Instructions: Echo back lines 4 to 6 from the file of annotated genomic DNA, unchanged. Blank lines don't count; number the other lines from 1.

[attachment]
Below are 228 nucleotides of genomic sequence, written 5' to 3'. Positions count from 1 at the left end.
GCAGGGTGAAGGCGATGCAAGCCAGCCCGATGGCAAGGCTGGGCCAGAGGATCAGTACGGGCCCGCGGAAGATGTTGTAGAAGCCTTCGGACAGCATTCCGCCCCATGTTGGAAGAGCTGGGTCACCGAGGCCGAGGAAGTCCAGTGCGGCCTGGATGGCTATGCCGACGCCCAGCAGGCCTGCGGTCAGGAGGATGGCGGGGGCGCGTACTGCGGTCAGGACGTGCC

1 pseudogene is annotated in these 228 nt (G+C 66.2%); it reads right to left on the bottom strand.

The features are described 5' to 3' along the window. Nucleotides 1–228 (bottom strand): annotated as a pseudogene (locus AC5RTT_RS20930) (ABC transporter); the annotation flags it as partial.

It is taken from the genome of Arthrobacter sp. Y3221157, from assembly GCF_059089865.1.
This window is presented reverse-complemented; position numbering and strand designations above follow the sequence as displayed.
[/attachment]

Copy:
The features are described 5' to 3' along the window. Nucleotides 1–228 (bottom strand): annotated as a pseudogene (locus AC5RTT_RS20930) (ABC transporter); the annotation flags it as partial.

It is taken from the genome of Arthrobacter sp. Y3221157, from assembly GCF_059089865.1.
This window is presented reverse-complemented; position numbering and strand designations above follow the sequence as displayed.